History of the Berwickshire Naturalists' Club, Instituted September 22, 1831, المجلد 17
[publisher not identified], printed for the club by Martin's Printing Works, Spittal, 1901
Contains it's Proceedings.
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طبعات أخرى - عرض جميع المقتطفات
Alnwick ancient appeared banks beautiful Berwick Berwickshire birds Border building called Castle century church close Club considerable course Delaval district Duns early east East Lothian Edinburgh feet field flowers garden George given ground Hall Hardy head held Hill Home House interesting Island John June killed known land late later leave Lord March meeting mentioned migration Miss nature nest never Norman Northumberland notice observed October original parish Park party passed plants present President Proceedings remains Report represented rocks Seaton Delaval Secretary seems seen shot side Society species specimen spring stone taken Thomas Tower trees VIII wall weather winter wood young
الصفحة 224 - The tide did now its flood-mark gain, And girdled in the Saint's domain : For, with the flow and ebb, its style Varies from continent to isle ; Dry shod, o'er sands, twice every day, The pilgrims to the shrine find way ; Twice every day, the waves efface Of staves and sandall'd feet the trace.
الصفحة 69 - The two companies inet, complimented each other, eat a good dinner, drank a hearty bottle of wine to his Majesty's health, and prepared to break up. The commanding officer of the regiment, being the politest man in company, made a handsome speech to Mr. Mayor, thanking him for his hospitable invitation and entertainment. " No, colonel," replied the mayor, " it is to you that thanks are due, by me and my brother aldermen, for your generous treat to us.
الصفحة 293 - Afterwards we inquired if the water was conquered, and we were told it proved not so bad as he expected. For it seems that although ,£1,700 was spent upon engines, and they could not sink it an inch, yet ,£600 more emptied it ; so that it had no more than the ordinary springs ; and, in about six weeks, he raised coal again. He said that chain pumps were the best engines, for they draw constant and even ; but they can have but two stories of them, the second being with an axle-tree of seven or eight...
الصفحة 292 - ... built across the channel of the rill which, during tide of flood, were shut and so the water gathered to a great head above till low water ; and then the sluices opened let the gathered water come down all at once, which scoured away the sand that every tide lodged upon the rock, and washed it as clean as a marble table. All this we saw, with his saltpans at work about it, and the petit magazines of a marine trade upon the wharf : and so he reaped the fruits of his great cost and invention ;...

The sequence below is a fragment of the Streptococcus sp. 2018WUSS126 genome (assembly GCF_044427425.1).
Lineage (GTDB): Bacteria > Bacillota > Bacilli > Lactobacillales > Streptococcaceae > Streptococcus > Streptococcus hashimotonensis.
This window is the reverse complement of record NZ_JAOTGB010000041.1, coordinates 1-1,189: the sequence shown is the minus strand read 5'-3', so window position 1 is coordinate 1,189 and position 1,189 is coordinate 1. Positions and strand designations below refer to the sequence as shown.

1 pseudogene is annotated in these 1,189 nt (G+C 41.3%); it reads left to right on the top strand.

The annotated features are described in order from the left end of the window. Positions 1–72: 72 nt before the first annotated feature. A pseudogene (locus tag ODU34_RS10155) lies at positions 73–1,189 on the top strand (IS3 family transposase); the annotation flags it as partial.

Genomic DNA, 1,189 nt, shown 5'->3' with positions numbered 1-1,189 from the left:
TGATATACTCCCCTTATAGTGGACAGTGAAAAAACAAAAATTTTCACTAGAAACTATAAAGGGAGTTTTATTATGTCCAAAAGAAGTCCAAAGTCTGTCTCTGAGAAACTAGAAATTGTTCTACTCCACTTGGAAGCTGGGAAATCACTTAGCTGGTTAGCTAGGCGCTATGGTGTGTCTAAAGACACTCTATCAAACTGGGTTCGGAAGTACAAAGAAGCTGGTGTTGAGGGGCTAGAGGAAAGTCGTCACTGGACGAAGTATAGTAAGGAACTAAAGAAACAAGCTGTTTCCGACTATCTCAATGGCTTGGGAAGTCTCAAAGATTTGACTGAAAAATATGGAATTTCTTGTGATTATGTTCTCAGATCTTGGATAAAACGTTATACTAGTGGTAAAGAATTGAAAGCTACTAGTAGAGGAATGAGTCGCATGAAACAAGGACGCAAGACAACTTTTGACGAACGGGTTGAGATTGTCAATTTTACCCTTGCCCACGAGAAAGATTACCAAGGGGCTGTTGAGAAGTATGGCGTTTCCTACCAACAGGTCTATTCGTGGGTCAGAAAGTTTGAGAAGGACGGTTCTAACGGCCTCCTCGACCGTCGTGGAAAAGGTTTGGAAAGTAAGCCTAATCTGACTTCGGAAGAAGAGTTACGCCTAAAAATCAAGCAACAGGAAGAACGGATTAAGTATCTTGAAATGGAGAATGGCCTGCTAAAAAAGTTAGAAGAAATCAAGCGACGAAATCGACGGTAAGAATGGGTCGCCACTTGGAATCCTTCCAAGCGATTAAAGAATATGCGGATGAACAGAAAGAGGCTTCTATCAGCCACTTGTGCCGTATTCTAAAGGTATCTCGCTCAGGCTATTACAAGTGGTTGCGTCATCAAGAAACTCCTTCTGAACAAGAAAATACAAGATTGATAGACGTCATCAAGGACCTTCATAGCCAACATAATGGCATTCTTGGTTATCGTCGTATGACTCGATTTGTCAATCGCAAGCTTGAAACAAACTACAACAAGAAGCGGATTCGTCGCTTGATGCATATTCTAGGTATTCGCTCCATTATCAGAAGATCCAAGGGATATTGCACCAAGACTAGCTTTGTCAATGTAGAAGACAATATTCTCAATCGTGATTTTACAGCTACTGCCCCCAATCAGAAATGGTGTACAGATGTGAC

الصفحة 291 - ... that gentleman, with great contrivance, and after many disappointments, made for securing small craft that carried out his salt and coal ; and he had been encouraged in it by King Charles the Second, who made him collector and surveyor of his own port, and no officer to intermeddle there. It stands at the mouth of a rill (as it is called) of water, which, running from the hills, had excavated a great hollow, in the fall, as it ran.
الصفحة 147 - Cromwell dissolved this House," which words the Parliament voted a forgery, and demanded of him how they came to be entered. He said that they were his own handwriting, and that he did it by rights of his office, and the practice of his predecessor ; and that the intent of the practice was to let posterity know how such and such a Parliament was dissolved, whether by...
الصفحة 70 - there is no necessity for displaying any vulgar passion on this occasion. Permit me to show you, that I have here your obliging card of invitation." — " Nay, Mr. Colonel, here is no opportunity for bantering, there is your card.
الصفحة 5 - ETERNAL'S vast, immeasurable home, Lovely by day, and wonderful by night! Than this enameled floor, so greenly bright, A richer pavement man hath never "trod ; He cannot gaze upon a holier sight Than fleeting cloud, fresh wave, and fruitful sod — Leaves of that boundless Book writ by the hand of God!
الصفحة 292 - ... gave entrance near a little promontory of the shore turning in by the north ; and at low water the vessels lay dry upon the rock. This had been built of square stone with and without cement; but all was heaved away with the surge, and for a great while nothing could be found strong enough to hold against the lifting and sucking of the water. At length Sir Ralph, at an immense cost, bound every joint of the stone, not only laterally but upright, with dovetails of heart of oak let into the stone;...
الصفحة 292 - Ralph, at an immense cost, bound every joint of the stone, not only laterally, but upright, with dovetails of heart of oak let into the stone ; and that held effectually : for, if the stones were lifted up, they fell in their places again. This little harbour was apt to silt up with the sea sand ; for remedying of which, he used the back water of his rill, and that kept the channel always open : and, for that end, he had an easy and sure device; which was...